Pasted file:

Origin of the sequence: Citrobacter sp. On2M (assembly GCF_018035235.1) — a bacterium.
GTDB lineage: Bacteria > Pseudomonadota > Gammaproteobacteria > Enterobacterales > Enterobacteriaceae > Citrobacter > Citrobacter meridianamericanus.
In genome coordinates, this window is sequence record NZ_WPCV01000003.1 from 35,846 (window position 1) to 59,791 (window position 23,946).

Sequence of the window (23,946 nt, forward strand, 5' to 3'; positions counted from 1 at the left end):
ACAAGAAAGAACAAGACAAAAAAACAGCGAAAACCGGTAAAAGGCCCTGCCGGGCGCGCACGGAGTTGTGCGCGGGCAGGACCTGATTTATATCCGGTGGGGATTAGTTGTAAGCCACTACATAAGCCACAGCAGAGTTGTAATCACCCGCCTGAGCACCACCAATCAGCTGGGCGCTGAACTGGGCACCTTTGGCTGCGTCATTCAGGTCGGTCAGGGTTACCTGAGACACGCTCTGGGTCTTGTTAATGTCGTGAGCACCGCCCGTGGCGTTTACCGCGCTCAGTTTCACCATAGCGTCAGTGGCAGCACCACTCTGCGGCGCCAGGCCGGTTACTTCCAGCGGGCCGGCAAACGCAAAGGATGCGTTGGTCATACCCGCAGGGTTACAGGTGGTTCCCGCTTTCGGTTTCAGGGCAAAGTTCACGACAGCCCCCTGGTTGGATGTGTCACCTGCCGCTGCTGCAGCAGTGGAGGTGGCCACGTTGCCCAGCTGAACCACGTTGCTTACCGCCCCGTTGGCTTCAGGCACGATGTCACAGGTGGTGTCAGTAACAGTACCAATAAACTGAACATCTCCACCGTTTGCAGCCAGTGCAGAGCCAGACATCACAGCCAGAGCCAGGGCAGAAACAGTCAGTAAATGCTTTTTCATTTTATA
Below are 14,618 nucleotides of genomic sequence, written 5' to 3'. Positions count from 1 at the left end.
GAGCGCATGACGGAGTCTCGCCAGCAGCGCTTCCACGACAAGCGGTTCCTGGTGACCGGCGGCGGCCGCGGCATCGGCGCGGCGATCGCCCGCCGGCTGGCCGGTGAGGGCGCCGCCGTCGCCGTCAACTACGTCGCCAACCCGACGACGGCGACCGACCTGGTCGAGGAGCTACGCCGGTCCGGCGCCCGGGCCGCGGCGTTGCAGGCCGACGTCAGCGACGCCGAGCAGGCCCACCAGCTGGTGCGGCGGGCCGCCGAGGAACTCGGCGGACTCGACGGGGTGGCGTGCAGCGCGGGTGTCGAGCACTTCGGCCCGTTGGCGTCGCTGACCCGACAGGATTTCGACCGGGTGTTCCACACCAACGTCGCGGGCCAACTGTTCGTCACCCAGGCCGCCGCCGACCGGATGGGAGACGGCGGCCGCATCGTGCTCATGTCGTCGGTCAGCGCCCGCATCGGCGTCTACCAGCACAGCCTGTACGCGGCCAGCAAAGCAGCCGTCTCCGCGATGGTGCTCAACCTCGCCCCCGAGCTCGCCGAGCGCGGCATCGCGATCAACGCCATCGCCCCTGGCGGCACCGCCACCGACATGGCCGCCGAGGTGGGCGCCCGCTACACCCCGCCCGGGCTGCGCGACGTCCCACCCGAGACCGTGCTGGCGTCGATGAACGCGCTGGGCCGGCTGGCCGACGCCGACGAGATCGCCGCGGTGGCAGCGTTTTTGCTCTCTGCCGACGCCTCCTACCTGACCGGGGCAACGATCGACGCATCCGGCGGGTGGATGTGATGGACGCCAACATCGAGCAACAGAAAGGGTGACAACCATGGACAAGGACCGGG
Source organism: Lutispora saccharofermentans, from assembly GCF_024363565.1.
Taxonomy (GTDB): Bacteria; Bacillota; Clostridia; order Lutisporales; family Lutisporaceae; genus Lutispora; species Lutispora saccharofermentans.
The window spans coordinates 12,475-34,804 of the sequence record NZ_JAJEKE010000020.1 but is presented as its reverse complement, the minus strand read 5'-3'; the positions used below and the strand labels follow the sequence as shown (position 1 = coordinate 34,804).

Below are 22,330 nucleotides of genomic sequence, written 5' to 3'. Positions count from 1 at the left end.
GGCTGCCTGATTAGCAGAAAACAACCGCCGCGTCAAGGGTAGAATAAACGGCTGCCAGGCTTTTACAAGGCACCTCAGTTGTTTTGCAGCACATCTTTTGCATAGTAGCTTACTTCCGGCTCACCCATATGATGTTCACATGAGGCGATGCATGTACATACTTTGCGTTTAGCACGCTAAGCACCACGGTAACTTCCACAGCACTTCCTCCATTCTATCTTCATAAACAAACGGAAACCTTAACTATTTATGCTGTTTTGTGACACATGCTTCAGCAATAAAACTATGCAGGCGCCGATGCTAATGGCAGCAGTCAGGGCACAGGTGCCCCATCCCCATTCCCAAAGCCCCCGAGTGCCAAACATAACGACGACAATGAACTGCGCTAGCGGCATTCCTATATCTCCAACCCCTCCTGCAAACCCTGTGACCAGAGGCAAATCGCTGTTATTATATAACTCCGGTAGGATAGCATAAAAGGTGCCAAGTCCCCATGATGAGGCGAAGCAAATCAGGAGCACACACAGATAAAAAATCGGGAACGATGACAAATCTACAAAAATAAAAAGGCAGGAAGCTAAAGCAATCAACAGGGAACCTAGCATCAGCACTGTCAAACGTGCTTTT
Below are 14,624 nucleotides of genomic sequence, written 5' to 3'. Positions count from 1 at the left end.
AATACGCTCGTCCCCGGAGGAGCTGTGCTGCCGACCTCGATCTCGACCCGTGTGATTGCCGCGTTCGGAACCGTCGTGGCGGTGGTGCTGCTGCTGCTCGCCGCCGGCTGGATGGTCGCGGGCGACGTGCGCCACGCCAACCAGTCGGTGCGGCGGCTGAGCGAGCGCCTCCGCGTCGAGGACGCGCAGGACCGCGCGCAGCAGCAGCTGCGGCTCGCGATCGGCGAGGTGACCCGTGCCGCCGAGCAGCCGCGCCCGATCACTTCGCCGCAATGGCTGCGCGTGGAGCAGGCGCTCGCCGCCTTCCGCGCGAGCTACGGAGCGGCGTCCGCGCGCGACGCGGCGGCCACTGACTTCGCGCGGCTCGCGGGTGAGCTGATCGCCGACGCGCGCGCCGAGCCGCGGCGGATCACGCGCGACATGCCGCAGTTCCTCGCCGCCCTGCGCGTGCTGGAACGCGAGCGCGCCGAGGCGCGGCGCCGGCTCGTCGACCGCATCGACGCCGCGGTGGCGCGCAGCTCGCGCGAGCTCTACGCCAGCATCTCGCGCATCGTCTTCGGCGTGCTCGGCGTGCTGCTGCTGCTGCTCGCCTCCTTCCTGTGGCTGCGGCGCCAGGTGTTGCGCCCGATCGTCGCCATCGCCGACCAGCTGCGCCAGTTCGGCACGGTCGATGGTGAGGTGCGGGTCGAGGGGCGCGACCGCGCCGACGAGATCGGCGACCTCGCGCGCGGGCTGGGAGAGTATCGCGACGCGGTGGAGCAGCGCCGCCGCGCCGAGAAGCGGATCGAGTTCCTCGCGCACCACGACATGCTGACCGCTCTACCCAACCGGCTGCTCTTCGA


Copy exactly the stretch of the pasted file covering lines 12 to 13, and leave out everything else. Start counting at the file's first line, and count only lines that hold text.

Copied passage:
GGCTGCCTGATTAGCAGAAAACAACCGCCGCGTCAAGGGTAGAATAAACGGCTGCCAGGCTTTTACAAGGCACCTCAGTTGTTTTGCAGCACATCTTTTGCATAGTAGCTTACTTCCGGCTCACCCATATGATGTTCACATGAGGCGATGCATGTACATACTTTGCGTTTAGCACGCTAAGCACCACGGTAACTTCCACAGCACTTCCTCCATTCTATCTTCATAAACAAACGGAAACCTTAACTATTTATGCTGTTTTGTGACACATGCTTCAGCAATAAAACTATGCAGGCGCCGATGCTAATGGCAGCAGTCAGGGCACAGGTGCCCCATCCCCATTCCCAAAGCCCCCGAGTGCCAAACATAACGACGACAATGAACTGCGCTAGCGGCATTCCTATATCTCCAACCCCTCCTGCAAACCCTGTGACCAGAGGCAAATCGCTGTTATTATATAACTCCGGTAGGATAGCATAAAAGGTGCCAAGTCCCCATGATGAGGCGAAGCAAATCAGGAGCACACACAGATAAAAAATCGGGAACGATGACAAATCTACAAAAATAAAAAGGCAGGAAGCTAAAGCAATCAACAGGGAACCTAGCATCAGCACTGTCAAACGTGCTTTT
Below are 14,624 nucleotides of genomic sequence, written 5' to 3'. Positions count from 1 at the left end.